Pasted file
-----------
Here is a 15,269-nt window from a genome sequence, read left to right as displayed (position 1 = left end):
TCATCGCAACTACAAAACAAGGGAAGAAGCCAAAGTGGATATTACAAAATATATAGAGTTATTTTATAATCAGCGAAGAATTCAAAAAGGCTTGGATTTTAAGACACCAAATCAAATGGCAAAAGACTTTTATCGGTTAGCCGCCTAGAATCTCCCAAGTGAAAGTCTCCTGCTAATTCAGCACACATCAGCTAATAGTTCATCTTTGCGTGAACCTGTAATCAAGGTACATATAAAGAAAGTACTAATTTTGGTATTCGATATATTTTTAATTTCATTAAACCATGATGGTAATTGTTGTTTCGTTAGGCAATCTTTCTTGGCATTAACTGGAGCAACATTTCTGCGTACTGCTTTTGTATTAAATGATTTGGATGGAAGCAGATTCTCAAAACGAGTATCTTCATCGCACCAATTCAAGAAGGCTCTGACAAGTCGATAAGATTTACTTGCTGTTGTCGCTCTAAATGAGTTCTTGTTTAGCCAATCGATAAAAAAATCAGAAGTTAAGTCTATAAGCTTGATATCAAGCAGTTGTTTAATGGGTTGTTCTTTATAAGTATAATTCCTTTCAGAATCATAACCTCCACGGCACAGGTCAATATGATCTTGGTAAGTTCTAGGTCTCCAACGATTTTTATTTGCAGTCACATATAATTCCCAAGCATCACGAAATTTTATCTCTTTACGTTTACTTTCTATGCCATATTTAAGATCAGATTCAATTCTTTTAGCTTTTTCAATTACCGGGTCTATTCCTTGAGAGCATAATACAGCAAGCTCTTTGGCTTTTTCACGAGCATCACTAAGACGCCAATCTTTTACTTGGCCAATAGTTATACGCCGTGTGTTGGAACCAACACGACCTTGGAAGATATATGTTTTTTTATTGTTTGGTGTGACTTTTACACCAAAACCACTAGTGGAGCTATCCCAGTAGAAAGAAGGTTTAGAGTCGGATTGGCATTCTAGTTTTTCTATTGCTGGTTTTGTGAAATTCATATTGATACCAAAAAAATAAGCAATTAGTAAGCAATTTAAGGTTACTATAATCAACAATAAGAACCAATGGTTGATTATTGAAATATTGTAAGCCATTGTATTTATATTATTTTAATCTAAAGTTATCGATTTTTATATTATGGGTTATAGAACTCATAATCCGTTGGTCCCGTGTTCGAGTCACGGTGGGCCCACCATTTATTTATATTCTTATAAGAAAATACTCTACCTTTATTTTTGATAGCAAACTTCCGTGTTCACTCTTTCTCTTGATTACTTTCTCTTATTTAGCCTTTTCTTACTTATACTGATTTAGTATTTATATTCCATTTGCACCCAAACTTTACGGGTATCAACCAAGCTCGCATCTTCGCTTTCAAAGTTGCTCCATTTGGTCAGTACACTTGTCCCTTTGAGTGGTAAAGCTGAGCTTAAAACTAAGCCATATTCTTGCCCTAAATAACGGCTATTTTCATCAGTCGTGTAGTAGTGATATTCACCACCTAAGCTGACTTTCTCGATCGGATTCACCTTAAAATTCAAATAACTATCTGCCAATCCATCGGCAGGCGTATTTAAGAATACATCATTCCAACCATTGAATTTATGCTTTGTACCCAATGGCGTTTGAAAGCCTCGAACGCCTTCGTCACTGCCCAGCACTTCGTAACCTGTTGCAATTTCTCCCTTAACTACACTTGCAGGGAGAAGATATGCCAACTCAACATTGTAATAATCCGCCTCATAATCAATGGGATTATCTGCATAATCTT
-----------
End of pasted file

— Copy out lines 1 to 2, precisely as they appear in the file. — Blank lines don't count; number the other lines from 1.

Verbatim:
Here is a 15,269-nt window from a genome sequence, read left to right as displayed (position 1 = left end):
TCATCGCAACTACAAAACAAGGGAAGAAGCCAAAGTGGATATTACAAAATATATAGAGTTATTTTATAATCAGCGAAGAATTCAAAAAGGCTTGGATTTTAAGACACCAAATCAAATGGCAAAAGACTTTTATCGGTTAGCCGCCTAGAATCTCCCAAGTGAAAGTCTCCTGCTAATTCAGCACACATCAGCTAATAGTTCATCTTTGCGTGAACCTGTAATCAAGGTACATATAAAGAAAGTACTAATTTTGGTATTCGATATATTTTTAATTTCATTAAACCATGATGGTAATTGTTGTTTCGTTAGGCAATCTTTCTTGGCATTAACTGGAGCAACATTTCTGCGTACTGCTTTTGTATTAAATGATTTGGATGGAAGCAGATTCTCAAAACGAGTATCTTCATCGCACCAATTCAAGAAGGCTCTGACAAGTCGATAAGATTTACTTGCTGTTGTCGCTCTAAATGAGTTCTTGTTTAGCCAATCGATAAAAAAATCAGAAGTTAAGTCTATAAGCTTGATATCAAGCAGTTGTTTAATGGGTTGTTCTTTATAAGTATAATTCCTTTCAGAATCATAACCTCCACGGCACAGGTCAATATGATCTTGGTAAGTTCTAGGTCTCCAACGATTTTTATTTGCAGTCACATATAATTCCCAAGCATCACGAAATTTTATCTCTTTACGTTTACTTTCTATGCCATATTTAAGATCAGATTCAATTCTTTTAGCTTTTTCAATTACCGGGTCTATTCCTTGAGAGCATAATACAGCAAGCTCTTTGGCTTTTTCACGAGCATCACTAAGACGCCAATCTTTTACTTGGCCAATAGTTATACGCCGTGTGTTGGAACCAACACGACCTTGGAAGATATATGTTTTTTTATTGTTTGGTGTGACTTTTACACCAAAACCACTAGTGGAGCTATCCCAGTAGAAAGAAGGTTTAGAGTCGGATTGGCATTCTAGTTTTTCTATTGCTGGTTTTGTGAAATTCATATTGATACCAAAAAAATAAGCAATTAGTAAGCAATTTAAGGTTACTATAATCAACAATAAGAACCAATGGTTGATTATTGAAATATTGTAAGCCATTGTATTTATATTATTTTAATCTAAAGTTATCGATTTTTATATTATGGGTTATAGAACTCATAATCCGTTGGTCCCGTGTTCGAGTCACGGTGGGCCCACCATTTATTTATATTCTTATAAGAAAATACTCTACCTTTATTTTTGATAGCAAACTTCCGTGTTCACTCTTTCTCTTGATTACTTTCTCTTATTTAGCCTTTTCTTACTTATACTGATTTAGTATTTATATTCCATTTGCACCCAAACTTTACGGGTATCAACCAAGCTCGCATCTTCGCTTTCAAAGTTGCTCCATTTGGTCAGTACACTTGTCCCTTTGAGTGGTAAAGCTGAGCTTAAAACTAAGCCATATTCTTGCCCTAAATAACGGCTATTTTCATCAGTCGTGTAGTAGTGATATTCACCACCTAAGCTGACTTTCTCGATCGGATTCACCTTAAAATTCAAATAACTATCTGCCAATCCATCGGCAGGCGTATTTAAGAATACATCATTCCAACCATTGAATTTATGCTTTGTACCCAATGGCGTTTGAAAGCCTCGAACGCCTTCGTCACTGCCCAGCACTTCGTAACCTGTTGCAATTTCTCCCTTAACTACACTTGCAGGGAGAAGATATGCCAACTCAACATTGTAATAATCCGCCTCATAATCAATGGGATTATCTGCATAATCTT